He has taught courses in database management and geographic information systems. He was a recipient of the Jack and Laura Dangermond Graduate Fellowship, 2003/04, Univ. of California Santa Barbara, the David Simonett Fellowship (Honorable Mention), 2002, University of California, Santa Barbara, and the NCAR Technology Advancement Award, 1972 (shared with R.Bleck, D.Fulker, M.Shapiro).


Dr. Victor Mossotti Dr. Victor Mossotti
POC for the USGS Integrated Science Plan for Tahoe

Dr. Mossotti is a Research Scientist with the U.S. Geological Survey, in Menlo Park, CA and was formerly a tenured professor at the University of Minnesota and at the University of Illinois (Champaign). Besides his Ph.D. in Physical Chemistry, he also holds an MBA and serves on the Board of Directors of a Venture Capital company, so his work bridges academia and industry. He has been a Humboldt Fellow (Germany) and Gilbert Fellow from USGS to Stanford. He is currently the Scientist-in-Charge of a Minerals Resource Survey Team, which includes scientific leadership and project oversight for 30+ top scientists in Menlo Park and Reno, as well as proposal preparation, budgets, staff management, research deliverables for minerals exploration and environmental geochemistry.

He has experience in analog & digital electronics design, time-series analysis; modeling stochastic complex systems; surface chemistry (XPS, SIMS, Auger, EXAFS); agent-based modeling of complex systems; C-programming, object programming w/ VBA, GIS (ESRI) w/ extensions for multi-fractal spatial analysis; and financial modeling. His research interests include the use of advanced geographic information systems (GIS) for pattern recognition and their application to the integration and interpretation of regional geochemistry, geophysics, & geology in the western states. He is the inventor/ chief designer of a hybrid vehicle currently being manufactured and has served as Chairman of the Interagency Committee on Acid Rain, reporting to White House. http://geopubs.wr.usgs.gov/open-file/of98-755/ and http://geopubs.wr.usgs.gov/open-file/of03-364/.


Dr. Gary L. Raines Dr. Gary L. Raines
POC for the USGS Integrated Science Plan for Tahoe

Dr. Raines is a senior geologist with the U.S. Geological Survey stationed at the University of Nevada Reno. He also serves as an Adjunct Professor in the Geology Dept. and the Geography Dept. in the Mackay School of Earth Sciences at the University of Nevada Reno and in the Geography Dept. of the University of California at Santa Barbara. He teaches a class entitled Spatial Modeling in GIS and advises graduate students on spatial modeling research. His research for the last 20 years has focused on three areas, computer organization and generalization of geologic-map information for geologic and environmental applications, predictive spatial modeling, and, most recently, spatial-temporal modeling. He is using the Tahoe Basin as a test bed for the geologic-map information research. In 1995-96, he applied skills in GIS data development and analysis as a member of the science team of the Presidential mandated Columbia River Basin Ecosystem Management Project. During the late 90’s he served as an advisor to the government of Saudi Arabia on improvement of their geologic remote sensing capability and development of a geologic GIS system for the Kingdom.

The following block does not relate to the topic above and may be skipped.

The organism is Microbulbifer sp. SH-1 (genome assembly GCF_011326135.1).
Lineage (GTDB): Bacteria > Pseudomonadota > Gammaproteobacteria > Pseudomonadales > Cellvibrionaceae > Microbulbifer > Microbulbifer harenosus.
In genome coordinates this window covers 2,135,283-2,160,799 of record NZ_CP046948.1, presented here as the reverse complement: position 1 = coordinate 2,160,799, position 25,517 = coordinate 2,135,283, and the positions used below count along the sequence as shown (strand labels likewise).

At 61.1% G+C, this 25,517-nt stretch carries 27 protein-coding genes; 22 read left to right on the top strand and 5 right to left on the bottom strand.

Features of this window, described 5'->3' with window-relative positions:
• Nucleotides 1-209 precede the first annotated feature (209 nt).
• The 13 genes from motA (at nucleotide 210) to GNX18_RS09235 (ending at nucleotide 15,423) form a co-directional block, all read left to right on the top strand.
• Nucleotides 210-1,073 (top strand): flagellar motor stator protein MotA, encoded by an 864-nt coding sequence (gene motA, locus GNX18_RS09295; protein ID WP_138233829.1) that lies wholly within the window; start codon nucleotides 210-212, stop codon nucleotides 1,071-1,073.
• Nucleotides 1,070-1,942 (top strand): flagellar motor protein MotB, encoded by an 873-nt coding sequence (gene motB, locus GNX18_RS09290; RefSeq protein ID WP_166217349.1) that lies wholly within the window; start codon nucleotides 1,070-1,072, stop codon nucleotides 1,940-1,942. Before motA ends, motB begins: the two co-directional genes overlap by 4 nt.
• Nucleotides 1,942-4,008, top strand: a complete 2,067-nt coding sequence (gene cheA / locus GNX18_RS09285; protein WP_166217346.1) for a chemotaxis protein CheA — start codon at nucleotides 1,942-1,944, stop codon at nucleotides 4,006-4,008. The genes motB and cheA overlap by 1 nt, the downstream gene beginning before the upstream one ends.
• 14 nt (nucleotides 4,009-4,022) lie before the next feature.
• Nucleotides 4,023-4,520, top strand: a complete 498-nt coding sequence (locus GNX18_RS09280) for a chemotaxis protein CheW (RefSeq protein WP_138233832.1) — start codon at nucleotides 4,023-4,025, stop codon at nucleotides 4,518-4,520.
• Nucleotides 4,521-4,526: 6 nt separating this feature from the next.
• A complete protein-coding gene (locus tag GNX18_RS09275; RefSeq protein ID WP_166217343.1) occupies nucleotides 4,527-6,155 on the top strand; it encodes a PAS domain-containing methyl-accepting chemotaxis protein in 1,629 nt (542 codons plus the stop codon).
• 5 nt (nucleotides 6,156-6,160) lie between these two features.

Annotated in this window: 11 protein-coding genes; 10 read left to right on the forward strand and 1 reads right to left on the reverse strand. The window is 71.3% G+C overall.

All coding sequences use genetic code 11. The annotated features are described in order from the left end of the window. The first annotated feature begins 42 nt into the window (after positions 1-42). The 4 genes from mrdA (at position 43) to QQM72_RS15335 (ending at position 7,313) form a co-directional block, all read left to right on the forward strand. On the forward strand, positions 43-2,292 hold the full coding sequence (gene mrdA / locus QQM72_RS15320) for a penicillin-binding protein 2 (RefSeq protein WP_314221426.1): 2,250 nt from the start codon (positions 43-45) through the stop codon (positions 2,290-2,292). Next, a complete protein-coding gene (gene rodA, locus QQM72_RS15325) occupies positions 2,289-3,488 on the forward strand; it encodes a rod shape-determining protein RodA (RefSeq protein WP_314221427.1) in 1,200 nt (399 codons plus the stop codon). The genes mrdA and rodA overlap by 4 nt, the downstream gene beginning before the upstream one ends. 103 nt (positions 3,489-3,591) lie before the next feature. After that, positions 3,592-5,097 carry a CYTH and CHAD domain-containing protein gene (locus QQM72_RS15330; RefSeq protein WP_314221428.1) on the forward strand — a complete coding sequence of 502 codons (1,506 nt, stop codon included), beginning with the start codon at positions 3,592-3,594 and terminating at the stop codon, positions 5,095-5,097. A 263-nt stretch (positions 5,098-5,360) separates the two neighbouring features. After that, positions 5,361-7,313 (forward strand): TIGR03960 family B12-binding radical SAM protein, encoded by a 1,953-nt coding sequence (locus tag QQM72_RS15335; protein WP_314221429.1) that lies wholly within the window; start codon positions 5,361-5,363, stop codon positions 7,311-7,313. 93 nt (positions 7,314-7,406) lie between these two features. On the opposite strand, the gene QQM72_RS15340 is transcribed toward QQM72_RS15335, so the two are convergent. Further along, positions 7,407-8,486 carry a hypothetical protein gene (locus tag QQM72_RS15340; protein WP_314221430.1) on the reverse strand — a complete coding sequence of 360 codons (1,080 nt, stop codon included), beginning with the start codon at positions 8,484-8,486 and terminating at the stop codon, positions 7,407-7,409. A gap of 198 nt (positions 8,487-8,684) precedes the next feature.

Dr. Raines has recently completed updating a spatial modeling tool for ESRI’s ArcGIS involving the weights-of-evidence, logistic regression, fuzzy logic, and three different neural networks (a decade- long collaboration with Dr. Graeme Bonham-Carter of the Geological Survey of Canada). Previous versions of this spatial modeling tool have been used by over 2000 individuals in over 50 nations for diverse applications, including archeology, business, environmental, law enforcement, military, mineral exploration, public health, and other applications (http://ntserv.gis.nrcan.gc.ca/sdm/default_e.htm). Most recently, Dr. Raines advised the Geological Survey of Florida on predictive models for ground water protection and the Geological Survey of Finland on mineral exploration. A new gold-occurrence was discovered in Finland as a result of this work, and a new gold discovery in New Zealand was announced in Dec. 2004, based on models from Dr. Raines’ spatial modeling tools.


David Halsing David Halsing
POC for USGS Geography & Lead, USGS Decision Support Team for Tahoe